We woke up this morning to a fat copy of the Des Moines Register in front of our hotel room. The front page declared that “Hillary Clinton was the star attraction at Saturday’s Jefferson Jackson Day dinner.” And in today’s New York Times, Adam Nagourney says that “it was clear that the dinner was largely about someone who is not even running for president, at least not this year. It was more about Hillary Rodham Clinton, the New York senator who was the dinner’s mistress of ceremonies, and who, in coming here, began a new phase in one of the most closely watched political careers in the nation.”
Uh, not so much.
This is the convenient angle. It’s newsworthy. But it’s just not an accurate representation of what happened last night.
First off, it was notable that everyone who had a role in starting the evening — from Gov. Tom Vilsack to Sen. Tom Harkin to Sen. Hillary Clinton — made a point of saying that the next president would be one of the candidates “with us here tonight.” To those who think Clark is the Clintons’ choice, that’s an odd statement for Hillary to make. The native Iowans were clearly tweaked that fully one third of the candidates (Clark, Lieberman and Sharpton) skipped the event. And Clinton explicitly stated her support for the candidates, and spoke in such warmed-over bromides about “moving forward” and “having hope” and “looking to the future” and “supporting the people” that it was hard to distinguish from a mayoral race. Bottom line — she did a good job of setting the stage, lending support to all the candidates and helping the party raise money. All of which she was supposed to do. What she didn’t do was dominate the evening.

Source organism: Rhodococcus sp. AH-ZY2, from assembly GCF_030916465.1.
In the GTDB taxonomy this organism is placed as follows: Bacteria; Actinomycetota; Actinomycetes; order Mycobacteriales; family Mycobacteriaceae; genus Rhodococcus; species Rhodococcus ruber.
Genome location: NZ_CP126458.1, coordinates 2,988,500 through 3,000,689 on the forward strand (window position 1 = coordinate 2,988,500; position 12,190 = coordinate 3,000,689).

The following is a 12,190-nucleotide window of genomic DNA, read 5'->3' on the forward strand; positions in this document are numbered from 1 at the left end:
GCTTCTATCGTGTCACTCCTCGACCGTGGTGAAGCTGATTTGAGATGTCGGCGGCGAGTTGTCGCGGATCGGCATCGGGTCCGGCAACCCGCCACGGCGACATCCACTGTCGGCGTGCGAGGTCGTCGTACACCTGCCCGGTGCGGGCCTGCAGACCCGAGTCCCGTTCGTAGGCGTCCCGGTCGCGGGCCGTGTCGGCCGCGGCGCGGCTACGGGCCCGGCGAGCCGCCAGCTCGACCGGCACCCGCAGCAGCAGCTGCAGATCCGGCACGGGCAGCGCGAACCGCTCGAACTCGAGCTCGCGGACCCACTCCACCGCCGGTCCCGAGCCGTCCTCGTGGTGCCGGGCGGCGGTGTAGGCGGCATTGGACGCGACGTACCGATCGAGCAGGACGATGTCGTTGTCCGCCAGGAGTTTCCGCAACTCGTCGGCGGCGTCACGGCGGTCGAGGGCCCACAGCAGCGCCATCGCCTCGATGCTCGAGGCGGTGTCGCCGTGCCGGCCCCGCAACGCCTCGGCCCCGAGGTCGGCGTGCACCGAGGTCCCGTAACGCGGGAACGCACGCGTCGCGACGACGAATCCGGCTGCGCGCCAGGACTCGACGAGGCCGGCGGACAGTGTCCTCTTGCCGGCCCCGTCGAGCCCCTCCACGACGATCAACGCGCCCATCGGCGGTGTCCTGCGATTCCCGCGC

Who did? Well, I’m certainly biased. But here are some observations:
- Edwards had one semi-coordinated section. They spent the better part of the night trying to spell “John Edwards” with a collection of posters, but the closest they got was “Joan Enders” (or something that looked like it). On the positive side, in the gathering section for Edwards supporters, there was the following poster. I love it.
Bloggers for Edwards. Photo by Rick Klau.
- Gephardt’s supporters were nowhere to be found. For a candidate with a supposed 7 point lead in Iowa and a superior organization in Iowa, it was a shocking absence.
- Kerry’s supporters were excellent — well organized and loudly supportive. They even had cheer lines coordinated with his speech: when he asked what the country got when President Bush led us to war, they all yelled “A RAW DEAL” in unison. They were three sections in all, and did a great job of supporting their candidate. Too bad that Kerry himself appeared exhausted and going through the motions. He had a terrible week, and it appeared to have taken its toll on him.
- Kucinich’s speech was notable for its exuberant support of the other candidates. The last two minutes was dedicated to yelling that “any of the candidates tonight could…” followed by numerous statements about how we’re better than Bush. Is he laying the groundwork for an exit? (Funny side note: Doug Henk, who is part of DuPage for Dean and traveled with us, met Kucinich in the hotel lobby this morning. Showing his sense of humor, Kucinich asked Doug: “Just one question. Do you think I got my point across that I want us out of Iraq?”)
And now on to Dean. The recent National Republic profile of Joe Trippi talks about Trippi’s long history with the JJ Dinner, and the fact that at his core, Joe is an organization guy. That skill was apparent last night, with Iowa staffers wearing matching yellow t-shirts (on the back? “How’s my organizing? Call 1-866-DEAN 4 US”) and walkie-talkies with headsets to give (and take) orders in unison. When our section was found to be missing cowbells, one staffer quickly radioed to another section and our cowbells showed up. The other half of DuPage for Dean was in another section entirely; they were missing signs and got them within minutes. No other campaign had this kind of distributed organization evident throughout the hall.